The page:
Atlantic City native Maria Huynh’s first day of work in Philadelphia was also the first day the line was back up and running. She rode the line to Philadelphia — as she has every weekday since — and has no plans of moving closer to her office.

“My family lives there, so it’s just nice,” said Huynh, 26, “and on the weekends, I can still go to the beach and stuff and it sort of feels like I live where people vacation, or (have a) summer home.”

In September, Jim Johnson, special counsel to Gov. Phil Murphy and co-author of the state’s transition report on Atlantic City, voiced support for the rail line’s potential.

“The city and region could prosper if the train ride between Atlantic City and Philadelphia took less time and local commuters had a richer set of options,” Johnson wrote in a quarterly report. “Addressing the transit issue would make the city more attractive as a home for commuters and a much more likely option for customers seeking entertainment.”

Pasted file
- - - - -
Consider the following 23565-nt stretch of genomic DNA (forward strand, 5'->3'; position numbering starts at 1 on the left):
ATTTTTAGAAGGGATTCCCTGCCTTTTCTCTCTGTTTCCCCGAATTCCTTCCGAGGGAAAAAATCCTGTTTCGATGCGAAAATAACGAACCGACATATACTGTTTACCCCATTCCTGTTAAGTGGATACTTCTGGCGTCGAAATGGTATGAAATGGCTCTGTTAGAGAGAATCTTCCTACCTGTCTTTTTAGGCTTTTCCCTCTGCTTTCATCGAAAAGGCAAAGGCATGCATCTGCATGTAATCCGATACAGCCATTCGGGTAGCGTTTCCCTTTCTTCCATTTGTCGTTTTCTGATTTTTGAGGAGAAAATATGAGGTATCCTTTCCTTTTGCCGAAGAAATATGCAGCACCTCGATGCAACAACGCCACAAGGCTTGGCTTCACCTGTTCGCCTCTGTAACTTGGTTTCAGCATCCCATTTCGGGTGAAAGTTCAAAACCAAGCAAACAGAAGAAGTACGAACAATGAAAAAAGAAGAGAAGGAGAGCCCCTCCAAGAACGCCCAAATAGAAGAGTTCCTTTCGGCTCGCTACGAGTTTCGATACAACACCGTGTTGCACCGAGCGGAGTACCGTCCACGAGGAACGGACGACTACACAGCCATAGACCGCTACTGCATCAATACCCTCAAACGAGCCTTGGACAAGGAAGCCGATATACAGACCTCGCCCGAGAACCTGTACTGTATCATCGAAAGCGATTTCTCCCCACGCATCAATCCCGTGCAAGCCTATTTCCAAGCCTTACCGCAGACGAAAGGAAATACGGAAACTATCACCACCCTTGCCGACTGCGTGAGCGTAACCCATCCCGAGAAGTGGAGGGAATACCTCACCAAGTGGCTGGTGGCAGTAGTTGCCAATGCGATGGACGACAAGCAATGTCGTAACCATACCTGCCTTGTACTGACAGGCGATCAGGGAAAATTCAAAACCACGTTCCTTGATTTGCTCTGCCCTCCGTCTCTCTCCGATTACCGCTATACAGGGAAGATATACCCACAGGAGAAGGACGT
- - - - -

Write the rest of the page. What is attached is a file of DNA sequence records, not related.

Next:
The findings of a 2013 study commissioned by NJ Transit suggested the line’s ridership could double if run times between the cities were increased from 12 a day to 20. It languished, the agency unwilling to foot the additional costs.

In the chicken-or-the-egg debate over whether ridership numbers are paltry because the schedule is weak, or the other way around, NJ Transit has made its stance clear: The line to Philadelphia is a consistent underperformer. Between 2011 and 2017, ridership fell almost 28%.

But since the reopening, the number of commuters taking the line to Philadelphia from the resort is up. Numbers for one week in June showed a 15% increase in riders between the cities over a comparable week from last year.